5 min – that’s what i talked about in my book.. what computer’s can’t do.. there were two problems.. the common sense knowledge problem.. where is all of this knowledge of the world stored… and i said.. well.. if heidegger’s right.. it’s not stored in the mind.. it’s stored out there in the world.. and the proof is that you’ve got something called the frame problem.. that you are sort of repressing.. which is .. if something changes.. like say i get up and walk over there.. how much in my representation of the situation in the computer did actually change.. well my shadow has to go with me.. my feet go with me.. but most of the stuff over there doesn’t go at all.. doesn’t change
they couldn’t deal with that.. and the only way to deal with it would have been to see what heidegger say.. that the best model of the world is the world itself..
(you have to be in the world): yeah you have to be in the world.. where knowledge shows up in the familiarity of things.. and when you learn something new about the world.. things look different.. and you learn.. what looks like it changes when something else changes.. by looking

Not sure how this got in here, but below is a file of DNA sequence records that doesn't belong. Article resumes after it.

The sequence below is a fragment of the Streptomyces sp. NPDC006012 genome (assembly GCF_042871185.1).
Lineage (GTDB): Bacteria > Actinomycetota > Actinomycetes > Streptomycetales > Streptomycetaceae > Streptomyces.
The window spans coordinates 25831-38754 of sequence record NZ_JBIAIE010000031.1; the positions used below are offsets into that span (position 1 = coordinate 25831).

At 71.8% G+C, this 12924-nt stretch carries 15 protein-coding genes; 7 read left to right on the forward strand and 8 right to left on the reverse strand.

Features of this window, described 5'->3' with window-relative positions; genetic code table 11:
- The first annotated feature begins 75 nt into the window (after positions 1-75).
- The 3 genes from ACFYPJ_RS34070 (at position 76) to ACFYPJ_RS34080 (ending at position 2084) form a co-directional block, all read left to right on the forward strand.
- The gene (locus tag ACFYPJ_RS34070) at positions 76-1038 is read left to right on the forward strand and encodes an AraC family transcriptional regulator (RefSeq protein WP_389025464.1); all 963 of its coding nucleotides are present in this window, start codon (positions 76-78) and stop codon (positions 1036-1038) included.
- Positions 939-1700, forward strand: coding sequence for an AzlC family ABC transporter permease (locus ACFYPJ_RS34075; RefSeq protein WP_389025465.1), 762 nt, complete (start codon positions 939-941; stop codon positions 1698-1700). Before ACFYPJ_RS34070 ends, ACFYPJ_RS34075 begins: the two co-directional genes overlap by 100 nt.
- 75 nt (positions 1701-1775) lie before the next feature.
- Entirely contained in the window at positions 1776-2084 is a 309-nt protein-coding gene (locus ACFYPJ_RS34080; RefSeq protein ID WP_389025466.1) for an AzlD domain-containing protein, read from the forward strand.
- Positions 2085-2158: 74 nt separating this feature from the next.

6 min – and now.. what happened was.. the ai people doing.. what’s called symbolic information processing.. which is the philosophical approach to the mind.. failed.. and now the head of the ai lab.. just recently.. rodney brooks.. not now.. he’s gone off to make robots now.. but anyway.. said.. that the best rep of world is world itself.. that was the slogan of the ai lab.. about the same time that they began to realize that they were in trouble.. they invited me to come to the ai lab.. they never let me set foot there.. and i gave them a lecture on why you have to understand heidegger if you’re going to do ai.. and all this converged into something which is now called heideggarian ai.. which is .. that’s fine.. except there’s a new problem.. rodney brooks makes robots and they keep track of the world by keeping…. their sensors tell it what’s changing.. however.. they can’t learn anything.. they’re insects.. and he knows that.. he calls them animax..
7 min – we don’t learn new facts of the world.. we learn the world keeps changing the way it looks.. for us.. when we discover what’s new.. in a city.. more and more about the city.. the physiogamy of the city changes.. as merleau-ponty says.. it looks like… and you just follow how it looks..
so now.. what’s gonna help them.. get the missing thing.. which is learning.. or even more missing thing.. which is consciousness.. all of this has been done on the behaviorist level.. we just get it to behave like people.. if it fails to be like people .. it darn well must fail to be conscious.. everybody agrees to that..
so what would it take… well.. the latest idea.. which sounds to me like sheer madness and desperation.. is to say.. well.. computer chips get more and more powerful.. and once they get powerful enough.. so that there’s as many bits on them as there are stored in the brain.. then we’ll be able to do this